Ponds, birdbaths and bowls can be used to provide year round water for drinking, bathing and, for some animals, reproduction. The container doesn’t have to be fancy but needs to hold at least a few inches of water and be weighted to avoid blowing over. Empty and refill the container frequently to keep the water fresh.
The best food source for native wildlife in your landscape is plant species native to your area. Add a mixture of plants to your landscape that produce a different types of leaves, pollen, nectar, seeds and nuts . Keep in mind that the needs of insect larvae or the young of birds and mammals may be different than the adults of the same species. You can supplement native food sources with feeders but be consistent about filling them.
Wildlife, no matter their size, need places to hide from weather and predators and to lay eggs or raise young. As with food sources, shelter needs vary according to species and ranges from below the soil surface to the tops of the tallest trees. Native plants can provide good shelter, but many ornamental trees and shrubs also work very well.
Rocks, logs, brush and dead trees can provide excellent natural shelter for many species. When natural shelter is unavailable, nesting boxes can be built and set up in the landscape.
Eco-friendly gardening practices make urban settings healthier for wildlife. You can increase the wildlife friendliness of your landscape by
- building layers in the landscape, with a mixture of groundcovers, forbs, shrubs and trees
- reducing the amount of manicured lawn and increasing the number and variety of plants, especially natives
- leaving seed heads and fruit on plants, especially in the winter
- decreasing/eliminating the use of chemical pesticides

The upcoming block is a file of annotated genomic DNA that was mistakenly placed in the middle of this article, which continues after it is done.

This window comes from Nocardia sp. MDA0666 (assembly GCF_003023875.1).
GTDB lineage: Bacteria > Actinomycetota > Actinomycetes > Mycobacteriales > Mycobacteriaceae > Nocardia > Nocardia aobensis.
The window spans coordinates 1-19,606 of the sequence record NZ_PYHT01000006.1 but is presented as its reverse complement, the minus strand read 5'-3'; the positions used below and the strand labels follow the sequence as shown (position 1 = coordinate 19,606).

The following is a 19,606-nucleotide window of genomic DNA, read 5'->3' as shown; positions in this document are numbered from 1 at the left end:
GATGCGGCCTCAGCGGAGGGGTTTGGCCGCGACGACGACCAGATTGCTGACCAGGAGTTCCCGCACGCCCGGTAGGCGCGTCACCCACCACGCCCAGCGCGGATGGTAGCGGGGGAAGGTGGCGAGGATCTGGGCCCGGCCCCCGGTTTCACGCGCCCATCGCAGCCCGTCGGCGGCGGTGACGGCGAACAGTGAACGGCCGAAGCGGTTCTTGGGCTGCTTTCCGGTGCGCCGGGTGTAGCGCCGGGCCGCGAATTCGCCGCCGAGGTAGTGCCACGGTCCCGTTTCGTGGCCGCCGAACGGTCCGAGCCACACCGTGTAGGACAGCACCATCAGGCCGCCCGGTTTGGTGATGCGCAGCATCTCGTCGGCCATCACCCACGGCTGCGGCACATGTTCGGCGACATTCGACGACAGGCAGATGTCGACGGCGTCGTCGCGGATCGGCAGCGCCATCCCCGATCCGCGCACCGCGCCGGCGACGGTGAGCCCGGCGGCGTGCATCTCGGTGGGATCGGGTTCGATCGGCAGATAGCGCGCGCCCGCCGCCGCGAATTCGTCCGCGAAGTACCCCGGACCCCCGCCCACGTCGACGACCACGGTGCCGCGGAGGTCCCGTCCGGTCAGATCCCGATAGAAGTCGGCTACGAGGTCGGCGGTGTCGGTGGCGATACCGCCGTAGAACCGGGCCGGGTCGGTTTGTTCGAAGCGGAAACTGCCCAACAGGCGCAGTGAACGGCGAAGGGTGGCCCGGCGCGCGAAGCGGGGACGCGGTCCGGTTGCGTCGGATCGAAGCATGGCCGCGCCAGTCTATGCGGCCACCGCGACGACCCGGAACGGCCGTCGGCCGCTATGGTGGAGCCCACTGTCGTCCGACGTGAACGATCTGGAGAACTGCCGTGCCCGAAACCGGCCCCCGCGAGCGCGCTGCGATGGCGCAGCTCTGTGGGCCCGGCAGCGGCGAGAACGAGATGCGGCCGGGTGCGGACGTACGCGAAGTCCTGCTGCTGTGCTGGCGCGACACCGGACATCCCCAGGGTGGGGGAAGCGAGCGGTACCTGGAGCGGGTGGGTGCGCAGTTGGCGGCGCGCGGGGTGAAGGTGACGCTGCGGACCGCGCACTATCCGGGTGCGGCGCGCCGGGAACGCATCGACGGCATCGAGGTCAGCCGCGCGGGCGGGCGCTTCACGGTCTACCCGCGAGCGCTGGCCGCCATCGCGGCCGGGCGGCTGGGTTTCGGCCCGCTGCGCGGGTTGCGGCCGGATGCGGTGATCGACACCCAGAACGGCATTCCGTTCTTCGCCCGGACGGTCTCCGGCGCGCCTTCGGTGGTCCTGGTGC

For additional information on gardening for wildlife, please refer to the resources listed here.
Are you thinking of hiring a tree service to prune or remove a tree and not sure how to find the best option? Protect your landscape investment by asking questions before you sign a contract. Check references, discuss the practices the company uses, and get the agreement in writing. For more suggestions on what you need to know before you choose a tree service, click here.
Nationwide Gardening Resources
Two excellent resources for gardening information are eXtension (link) and PlantFacts (link). eXtension is an interactive site where questions are answered by Extension professionals from around the country. The website offers both searchable FAQs and an opportunity to enter your specific question. The PlantFacts website offers gardeners a single site to search for research-based gardening information nationwide. You can use this site to find Extension publications on gardening topics from Colorado State, Cornell, Utah State, Purdue and many other land grant universities.
Gardening With Native Plants
In times of drought or water restrictions, gardens planted with water-wise plants continue to thrive. By adding prairie natives to our urban landscapes, gardeners can develop a connection to the natural landscape, provide food sources for native insects, and decrease landscape irrigation needs. For more information on gardening with native trees, shrubs, and herbaceous grasses and forbs, please see the following CSU Extension resources:
CSU Extension Fact Sheet 7.421: Native Trees for Colorado: http://www.ext.colostate.edu/pubs/garden/07421.pdf
CSU Extension Fact Sheet 7.422: Native Shrubs for Colorado: http://www.ext.colostate.edu/pubs/garden/07422.pdf
CSU Extension Fact Sheet 7.242: Native Herbaceous Perennials: http://www.ext.colostate.edu/pubs/garden/07242.pdf
CSU Extension Fact Sheet 7.233: Wildflowers in Colorado: http://www.ext.colostate.edu/pubs/garden/07233.pdf
The Native Plants and Wildlife Gardens electronic newsletter provides frequent updates on the topic of gardening in support of native wildlife. You can subscribe at http://nativeplantwildlifegarden.com/.
Colorado Plant Database
Visit the Colorado Plant Database for information on native and non-native plants in our state. You will find details on where over 1,060 Colorado plants live, when they bloom, and suggestions on how to use them in your landscape.
Colorado State University Horticulture Links
CSU gardening information online:
CSU Soil, Water and Plant Testing Lab (click on Horticultural Applications for Gardeners):
CSU Turf program:
Colorado Master Gardener home page:
Colorado Master Gardener Garden Notes:
Other Horticulture Links
Colorado Native Plant Society:
Managing Alternative Pollinators: A Handbook for Beekeepers, Growers and Conservationists
U.S. Environmental Protection Agency:
National Pesticide Information Center:
Pueblo County Horticulture/Master Gardeners